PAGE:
Payday Loan Basics
Payday loans are designed to lend money to those with a steady job until the date of the employee's next paycheck, at which point both the balance and interest is due. Interest rates for these loans are generally high -- with amounts that translate to annual percentage rates of 390 percent or higher, according to the Federal Trade Commission -- reflecting both the presumed desperation of the borrower and the lender's risk that repayment won't be made on time. Banks, on the other hand, charge account holders fees against overdrawn accounts for each transaction that places or keeps the account in the red, whether they allow transactions to go through or reject them with a "non-sufficient funds" designation. As payday loan marketing materials often point out, the interest paid on a loan may be less than what a bank might assess for a series of fines.
A payday loan doesn't require the paperwork of a conventional bank loan, but you'll have to prove that you're employed, that your housing situation is stable and that you'll be easy to contact if they need to. Loan operators will want to see your last couple of pay stubs, a bank statement and likely a utility bill or another indication of your permanent address. With the bank statement, they're looking less at the balance – negative or positive – than they are confirming you have an account and that your employer deposits regular paychecks in it. They'll want your contact information at work, at home and on your mobile device, and will ask for your work supervisor's name, spouse's name and perhaps additional references.
Repaying The Loan
When you take out the loan, you'll often get the proceeds in cash. The benefit is that the money gets credited against your overdrawn bank balance as soon as it is deposited, unlike the holding period some banks may place upon a check before fully crediting your funds. However, the payday lender typically demands collateral to increase the chances of repayment. Often this takes the form of a postdated check. Some lenders may simply deposit the check at the appropriate time, while others will want you to return with cash, retaining the check only as a backup. If you took out the loan over the Internet, the lender may make an automatic withdrawal through an electronic financial network.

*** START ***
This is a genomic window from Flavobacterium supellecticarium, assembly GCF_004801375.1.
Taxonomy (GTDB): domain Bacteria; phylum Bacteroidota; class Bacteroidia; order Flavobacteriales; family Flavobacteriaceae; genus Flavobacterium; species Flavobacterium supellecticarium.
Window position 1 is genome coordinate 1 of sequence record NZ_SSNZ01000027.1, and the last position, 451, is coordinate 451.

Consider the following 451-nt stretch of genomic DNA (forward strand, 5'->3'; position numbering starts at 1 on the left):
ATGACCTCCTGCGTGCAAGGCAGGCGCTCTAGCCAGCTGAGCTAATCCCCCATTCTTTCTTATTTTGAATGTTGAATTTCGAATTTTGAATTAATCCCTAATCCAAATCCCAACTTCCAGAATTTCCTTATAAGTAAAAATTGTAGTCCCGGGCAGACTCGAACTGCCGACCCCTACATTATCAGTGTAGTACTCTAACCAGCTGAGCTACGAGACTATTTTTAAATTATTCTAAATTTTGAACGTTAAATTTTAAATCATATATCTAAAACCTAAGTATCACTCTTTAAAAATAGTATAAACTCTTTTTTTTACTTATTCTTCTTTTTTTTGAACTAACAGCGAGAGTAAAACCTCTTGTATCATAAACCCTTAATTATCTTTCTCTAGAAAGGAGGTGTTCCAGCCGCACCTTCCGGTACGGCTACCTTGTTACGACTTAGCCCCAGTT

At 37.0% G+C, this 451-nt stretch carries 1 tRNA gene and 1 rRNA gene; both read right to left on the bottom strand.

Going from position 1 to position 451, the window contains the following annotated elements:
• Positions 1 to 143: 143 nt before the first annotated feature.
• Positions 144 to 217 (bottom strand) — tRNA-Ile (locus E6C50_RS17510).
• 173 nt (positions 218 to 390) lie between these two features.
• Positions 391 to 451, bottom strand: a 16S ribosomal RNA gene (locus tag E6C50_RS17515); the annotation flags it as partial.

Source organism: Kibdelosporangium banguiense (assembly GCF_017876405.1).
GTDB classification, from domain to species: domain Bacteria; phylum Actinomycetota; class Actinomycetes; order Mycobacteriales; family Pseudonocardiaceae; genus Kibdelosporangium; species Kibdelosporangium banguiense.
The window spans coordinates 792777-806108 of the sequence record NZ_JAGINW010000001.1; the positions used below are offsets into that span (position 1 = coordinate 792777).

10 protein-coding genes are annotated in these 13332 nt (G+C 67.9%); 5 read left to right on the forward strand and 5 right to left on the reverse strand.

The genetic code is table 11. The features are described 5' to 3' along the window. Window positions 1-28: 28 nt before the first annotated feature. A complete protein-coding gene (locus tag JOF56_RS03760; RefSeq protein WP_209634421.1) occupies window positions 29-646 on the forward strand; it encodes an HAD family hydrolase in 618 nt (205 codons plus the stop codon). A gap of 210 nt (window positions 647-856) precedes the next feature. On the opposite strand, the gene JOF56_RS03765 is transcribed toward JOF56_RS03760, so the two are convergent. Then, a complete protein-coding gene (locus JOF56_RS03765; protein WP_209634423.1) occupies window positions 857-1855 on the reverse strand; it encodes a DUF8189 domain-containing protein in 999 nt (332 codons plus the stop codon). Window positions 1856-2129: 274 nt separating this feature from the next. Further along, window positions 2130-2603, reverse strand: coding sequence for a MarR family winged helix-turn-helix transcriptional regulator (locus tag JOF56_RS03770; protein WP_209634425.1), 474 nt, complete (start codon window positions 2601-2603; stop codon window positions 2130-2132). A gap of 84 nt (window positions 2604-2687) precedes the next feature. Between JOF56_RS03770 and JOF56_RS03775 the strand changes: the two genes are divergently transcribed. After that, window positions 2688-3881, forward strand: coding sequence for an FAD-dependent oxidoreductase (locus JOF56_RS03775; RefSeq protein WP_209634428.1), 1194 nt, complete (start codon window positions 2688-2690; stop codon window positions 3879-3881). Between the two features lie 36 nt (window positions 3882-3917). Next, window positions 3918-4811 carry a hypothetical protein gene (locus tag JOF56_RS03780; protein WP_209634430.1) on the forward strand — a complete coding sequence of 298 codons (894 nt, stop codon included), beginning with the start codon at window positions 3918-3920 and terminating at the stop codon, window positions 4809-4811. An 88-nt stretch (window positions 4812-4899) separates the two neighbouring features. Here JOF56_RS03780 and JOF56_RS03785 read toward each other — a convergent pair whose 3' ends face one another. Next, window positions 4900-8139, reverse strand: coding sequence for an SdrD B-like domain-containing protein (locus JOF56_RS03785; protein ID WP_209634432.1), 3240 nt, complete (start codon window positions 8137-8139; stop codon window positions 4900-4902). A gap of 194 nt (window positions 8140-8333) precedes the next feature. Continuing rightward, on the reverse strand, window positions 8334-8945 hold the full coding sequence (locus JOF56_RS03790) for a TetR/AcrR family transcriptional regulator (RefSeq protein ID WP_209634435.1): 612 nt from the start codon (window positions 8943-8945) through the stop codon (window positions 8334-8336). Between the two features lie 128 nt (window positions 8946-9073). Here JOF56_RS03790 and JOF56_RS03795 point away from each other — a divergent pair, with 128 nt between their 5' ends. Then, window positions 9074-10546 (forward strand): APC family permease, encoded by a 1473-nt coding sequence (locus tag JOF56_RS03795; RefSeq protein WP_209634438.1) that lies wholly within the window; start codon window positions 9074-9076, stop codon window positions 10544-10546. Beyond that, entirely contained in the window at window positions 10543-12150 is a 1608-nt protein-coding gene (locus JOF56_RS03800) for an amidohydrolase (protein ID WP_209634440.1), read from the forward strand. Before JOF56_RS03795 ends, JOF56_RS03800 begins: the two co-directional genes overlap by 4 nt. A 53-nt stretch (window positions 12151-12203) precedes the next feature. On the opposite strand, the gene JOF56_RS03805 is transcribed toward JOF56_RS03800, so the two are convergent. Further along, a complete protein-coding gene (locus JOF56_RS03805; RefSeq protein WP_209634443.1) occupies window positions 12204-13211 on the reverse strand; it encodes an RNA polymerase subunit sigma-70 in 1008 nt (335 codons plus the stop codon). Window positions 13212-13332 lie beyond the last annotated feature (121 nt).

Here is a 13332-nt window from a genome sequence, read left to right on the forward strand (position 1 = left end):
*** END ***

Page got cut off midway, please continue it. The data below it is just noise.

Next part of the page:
Predatory Lending Concerns
The payday loan is a controversial topic in banking and financial circles, with increasing regulation and pressure to protect consumers against what may be considered to be predatory lending practices. Though payday lenders have historically been regulated on the state level, the Consumer Financial Protection Bureau has explored establishing federal regulations and oversight. Concerns are that many borrowers simply roll over the loans because they can't afford to repay them and are charged interest and applicable fees every time they do so. Even in states where interest rates are capped by usury laws, late fees or NSF fees ratchet up the balance. Such costs may quickly exceed the back overdraft fees you were trying to avoid.
Other Loan Possibilities
Because of the unsavory reputation of the payday loan industry, some businesses and organizations have stepped in to offer their own payday loan plans that can sidestep some of the fees and risks. Your employer may have policies governing payday advances in case of an emergency need. Nonprofits or other organizations may facilitate loans, with some deducting the repayments from the paycheck automatically.